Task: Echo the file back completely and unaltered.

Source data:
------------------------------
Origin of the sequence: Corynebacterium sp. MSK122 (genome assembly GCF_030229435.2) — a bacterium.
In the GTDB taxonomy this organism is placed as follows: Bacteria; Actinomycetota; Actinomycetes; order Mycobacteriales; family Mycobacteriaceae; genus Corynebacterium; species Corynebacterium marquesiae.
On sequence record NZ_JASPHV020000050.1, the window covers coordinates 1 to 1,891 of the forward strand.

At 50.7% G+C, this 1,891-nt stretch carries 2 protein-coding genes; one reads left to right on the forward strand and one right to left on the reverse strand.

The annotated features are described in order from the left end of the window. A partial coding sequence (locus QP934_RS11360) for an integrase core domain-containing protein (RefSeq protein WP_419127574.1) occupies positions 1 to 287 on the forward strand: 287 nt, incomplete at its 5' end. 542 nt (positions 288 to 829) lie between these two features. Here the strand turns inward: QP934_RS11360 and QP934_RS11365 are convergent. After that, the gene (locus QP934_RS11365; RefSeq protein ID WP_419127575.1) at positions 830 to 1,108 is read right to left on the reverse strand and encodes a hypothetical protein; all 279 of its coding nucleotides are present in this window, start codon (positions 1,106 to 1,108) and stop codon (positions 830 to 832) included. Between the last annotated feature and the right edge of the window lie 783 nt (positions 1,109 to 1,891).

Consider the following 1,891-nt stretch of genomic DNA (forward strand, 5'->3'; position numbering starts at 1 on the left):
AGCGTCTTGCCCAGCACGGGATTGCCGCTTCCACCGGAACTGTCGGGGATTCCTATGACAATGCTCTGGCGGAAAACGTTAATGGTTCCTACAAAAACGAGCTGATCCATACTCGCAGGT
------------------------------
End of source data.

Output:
Origin of the sequence: Corynebacterium sp. MSK122 (genome assembly GCF_030229435.2) — a bacterium.
In the GTDB taxonomy this organism is placed as follows: Bacteria; Actinomycetota; Actinomycetes; order Mycobacteriales; family Mycobacteriaceae; genus Corynebacterium; species Corynebacterium marquesiae.
On sequence record NZ_JASPHV020000050.1, the window covers coordinates 1 to 1,891 of the forward strand.

At 50.7% G+C, this 1,891-nt stretch carries 2 protein-coding genes; one reads left to right on the forward strand and one right to left on the reverse strand.

The annotated features are described in order from the left end of the window. A partial coding sequence (locus QP934_RS11360) for an integrase core domain-containing protein (RefSeq protein WP_419127574.1) occupies positions 1 to 287 on the forward strand: 287 nt, incomplete at its 5' end. 542 nt (positions 288 to 829) lie between these two features. Here the strand turns inward: QP934_RS11360 and QP934_RS11365 are convergent. After that, the gene (locus QP934_RS11365; RefSeq protein ID WP_419127575.1) at positions 830 to 1,108 is read right to left on the reverse strand and encodes a hypothetical protein; all 279 of its coding nucleotides are present in this window, start codon (positions 1,106 to 1,108) and stop codon (positions 830 to 832) included. Between the last annotated feature and the right edge of the window lie 783 nt (positions 1,109 to 1,891).

Consider the following 1,891-nt stretch of genomic DNA (forward strand, 5'->3'; position numbering starts at 1 on the left):
AGCGTCTTGCCCAGCACGGGATTGCCGCTTCCACCGGAACTGTCGGGGATTCCTATGACAATGCTCTGGCGGAAAACGTTAATGGTTCCTACAAAAACGAGCTGATCCATACTCGCAGGT